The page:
The provisions of the Virginia Administrative Code, which address the minimum standards for licensed child caring institutions, are instructive insofar as they address the documentation that must be made part of the case record, including a copy of a court commitment and/or entrustment agreement, which shall include information concerning financial responsibility, and consent for necessary medical and surgical treatment and hospitalization. 22 Va. ADC 40-100-350. In addition, the entrustment shall only be entered into once it has been determined that the placing person has legal authority to do so. 22 Va. ADC 40-100-350.

3. The Entrustment Agreement Does Not Appear to Satisfy All Requirements of Virginia Law.

We note that there may be an issue with respect to whether the identity of the birth father is reasonably ascertainable. The name of the child's father is not shown on the SS-5 application or on the Certificate of Live Birth. Virginia law states that an entrustment agreement for the termination of all parental rights and responsibilities shall be valid notwithstanding the fact that it is not signed by the father of a child born out of wedlock if the identity of the father is not reasonably ascertainable. Va. Code Ann. § 63.2-903. An affidavit provided by the mother that the identity of the father is not reasonably ascertainable shall be sufficient, provided there is no other evidence that would refute the affidavit. Va. Code Ann. § 63.2-903. However, the absence of such an affidavit shall not be deemed evidence that the identity of the father is reasonably ascertainable. Va. Code Ann. § 63.2-903. Therefore, if the identity of the birth father is not reasonably ascertainable, we recommend that the birth mother provide an affidavit stating that the identity of the birth father is not reasonably ascertainable. If you should obtain any documentation indicating that the identity of the birth father is ascertainable, we recommend that the birth father be given notice of the entrustment agreement by registered or certified mail to his last known address. Va. Code Ann. § 63.2-903. If the birth father is given notice of the entrustment agreement and fails to object within 15 days of mailing such notice, this requirement would be met. Va. Code Ann. § 63.2-903.

We also note that Virginia law allows revocation of an entrustment agreement. Pursuant to 23 Va. Code Ann. § 63.2-1223, a valid entrustment agreement terminating all parental rights and responsibilities to the child shall be revocable by either of the birth parents until (i) the child has reached the age of 10 days and (ii) seven days have elapsed from the date of execution of the agreement; and shall also be revocable by either of the birth parents if the child has not been placed in the physical custody of the prospective adoptive parents at the time of such revocation. We of course have no information that the birth mother revoked her consent to the entrustment agreement as allowed pursuant to 23 Va. Code Ann § 63.2-1223 and assume for purposes hereof that there was no such revocation.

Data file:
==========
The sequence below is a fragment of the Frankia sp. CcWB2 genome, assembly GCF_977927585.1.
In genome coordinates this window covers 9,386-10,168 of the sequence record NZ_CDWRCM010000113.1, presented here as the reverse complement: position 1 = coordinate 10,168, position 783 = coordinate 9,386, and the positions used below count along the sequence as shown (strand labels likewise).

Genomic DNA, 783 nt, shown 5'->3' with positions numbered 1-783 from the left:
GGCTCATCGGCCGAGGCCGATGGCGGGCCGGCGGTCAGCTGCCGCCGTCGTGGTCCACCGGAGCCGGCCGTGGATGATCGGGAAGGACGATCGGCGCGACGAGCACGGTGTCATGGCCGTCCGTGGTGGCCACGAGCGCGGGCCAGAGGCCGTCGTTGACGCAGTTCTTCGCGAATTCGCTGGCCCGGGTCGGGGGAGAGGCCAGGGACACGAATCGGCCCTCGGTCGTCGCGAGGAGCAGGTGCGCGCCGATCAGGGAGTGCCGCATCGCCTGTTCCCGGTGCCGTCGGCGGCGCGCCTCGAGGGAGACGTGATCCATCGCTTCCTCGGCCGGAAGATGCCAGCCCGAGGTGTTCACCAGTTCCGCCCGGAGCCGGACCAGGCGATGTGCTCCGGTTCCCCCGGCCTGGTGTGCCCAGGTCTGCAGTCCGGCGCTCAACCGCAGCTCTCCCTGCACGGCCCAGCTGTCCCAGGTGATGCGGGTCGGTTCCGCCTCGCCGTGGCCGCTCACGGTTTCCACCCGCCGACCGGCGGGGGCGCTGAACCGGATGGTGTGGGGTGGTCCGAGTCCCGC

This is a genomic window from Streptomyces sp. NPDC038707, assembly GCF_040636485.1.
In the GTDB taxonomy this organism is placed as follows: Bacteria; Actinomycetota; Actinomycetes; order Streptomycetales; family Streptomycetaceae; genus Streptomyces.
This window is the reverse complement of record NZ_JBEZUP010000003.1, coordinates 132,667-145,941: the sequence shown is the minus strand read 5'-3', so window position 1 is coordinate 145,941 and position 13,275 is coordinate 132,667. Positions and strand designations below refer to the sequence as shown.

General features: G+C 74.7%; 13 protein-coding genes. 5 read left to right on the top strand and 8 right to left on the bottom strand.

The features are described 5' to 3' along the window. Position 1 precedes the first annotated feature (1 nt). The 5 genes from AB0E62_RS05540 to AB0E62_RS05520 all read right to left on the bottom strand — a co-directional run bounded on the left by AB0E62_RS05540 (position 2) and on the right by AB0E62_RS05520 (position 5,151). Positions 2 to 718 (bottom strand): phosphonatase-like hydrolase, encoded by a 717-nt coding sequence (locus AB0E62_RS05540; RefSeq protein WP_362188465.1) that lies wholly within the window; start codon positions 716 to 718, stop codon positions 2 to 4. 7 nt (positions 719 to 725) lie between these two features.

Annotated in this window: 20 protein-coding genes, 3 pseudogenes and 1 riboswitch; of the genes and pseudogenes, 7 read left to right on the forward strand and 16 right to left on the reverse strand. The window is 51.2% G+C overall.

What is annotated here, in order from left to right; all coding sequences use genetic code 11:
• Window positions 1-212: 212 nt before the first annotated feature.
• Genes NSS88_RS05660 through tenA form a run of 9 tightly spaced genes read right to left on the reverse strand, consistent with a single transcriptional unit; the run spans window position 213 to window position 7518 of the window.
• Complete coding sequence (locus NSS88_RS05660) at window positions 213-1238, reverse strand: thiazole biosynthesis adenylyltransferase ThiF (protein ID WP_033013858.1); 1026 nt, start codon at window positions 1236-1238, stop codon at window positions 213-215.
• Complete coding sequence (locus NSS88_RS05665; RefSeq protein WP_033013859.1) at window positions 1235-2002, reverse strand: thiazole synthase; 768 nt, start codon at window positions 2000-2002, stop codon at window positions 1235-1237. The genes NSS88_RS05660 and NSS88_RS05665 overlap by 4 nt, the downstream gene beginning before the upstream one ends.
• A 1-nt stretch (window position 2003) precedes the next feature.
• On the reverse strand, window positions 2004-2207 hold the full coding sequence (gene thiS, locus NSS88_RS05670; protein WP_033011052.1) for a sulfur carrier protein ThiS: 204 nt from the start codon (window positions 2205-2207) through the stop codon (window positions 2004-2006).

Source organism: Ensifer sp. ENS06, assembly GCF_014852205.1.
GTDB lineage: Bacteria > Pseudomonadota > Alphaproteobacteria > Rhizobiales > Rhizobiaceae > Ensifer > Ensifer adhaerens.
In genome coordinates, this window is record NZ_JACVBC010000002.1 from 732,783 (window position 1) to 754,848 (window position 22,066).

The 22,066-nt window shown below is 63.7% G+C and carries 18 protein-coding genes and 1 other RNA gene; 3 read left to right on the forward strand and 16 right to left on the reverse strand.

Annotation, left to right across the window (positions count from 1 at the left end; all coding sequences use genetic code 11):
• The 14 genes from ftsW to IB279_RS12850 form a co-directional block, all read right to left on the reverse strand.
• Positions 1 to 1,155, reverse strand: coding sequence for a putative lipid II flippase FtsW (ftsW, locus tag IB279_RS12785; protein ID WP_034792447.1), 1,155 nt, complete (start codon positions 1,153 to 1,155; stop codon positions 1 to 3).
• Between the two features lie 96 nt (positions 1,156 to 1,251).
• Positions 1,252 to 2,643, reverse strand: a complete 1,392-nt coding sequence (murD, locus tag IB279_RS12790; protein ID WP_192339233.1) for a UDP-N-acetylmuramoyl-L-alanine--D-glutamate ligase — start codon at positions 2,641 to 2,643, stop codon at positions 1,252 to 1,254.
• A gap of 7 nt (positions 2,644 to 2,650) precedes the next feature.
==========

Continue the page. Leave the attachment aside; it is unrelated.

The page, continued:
Pursuant to 23 Va. Code Ann. § 63.2-1221, an entrustment agreement shall be revocable prior to entry of an order finalizing the agreement (i) upon proof of fraud or duress, or (ii) after the placement of the child in an adoptive home upon written mutual consent of the birth parents and prospective adoptive parents. Section 63.2.-1221 of the Virginia statutes was amended on April 8, 2009, to include the foregoing language regarding revocation. Therefore, we believe that any entrustment agreement executed after April 8, 2009, should contain language that addresses the additional conditions for revocation as set forth in the amended statute. In this case, this is not an issue because the entrustment agreement that you have submitted to us for review was executed in October 2008.

For the foregoing reasons, we believe that further development is required in this case.

CONCLUSION

We do not believe that the documentation you submitted to us would be adequate to eliminate the need for a court custody document in this case. The entrustment agreement that you have submitted to us does not appear to satisfy all requirements under Virginia law. There is no evidence of an affidavit from the birth mother indicating that the identity of the birth father is not reasonably ascertainable; or, if the identity of the birth father is reasonably ascertainable, that he has been given notice of the entrustment agreement. Therefore, we believe that further development is required in this case.

Eric K~
Acting Regional Chief Counsel
By:_____________________
Beverly H. Z~
Assistant Regional Counsel


To Link to this section - Use this URL:
http://policy.ssa.gov/poms.nsf/lnx/1501210052
PR 01210.052 - Virginia - 07/15/2009
Batch run: 10/14/2010
Rev:07/15/2009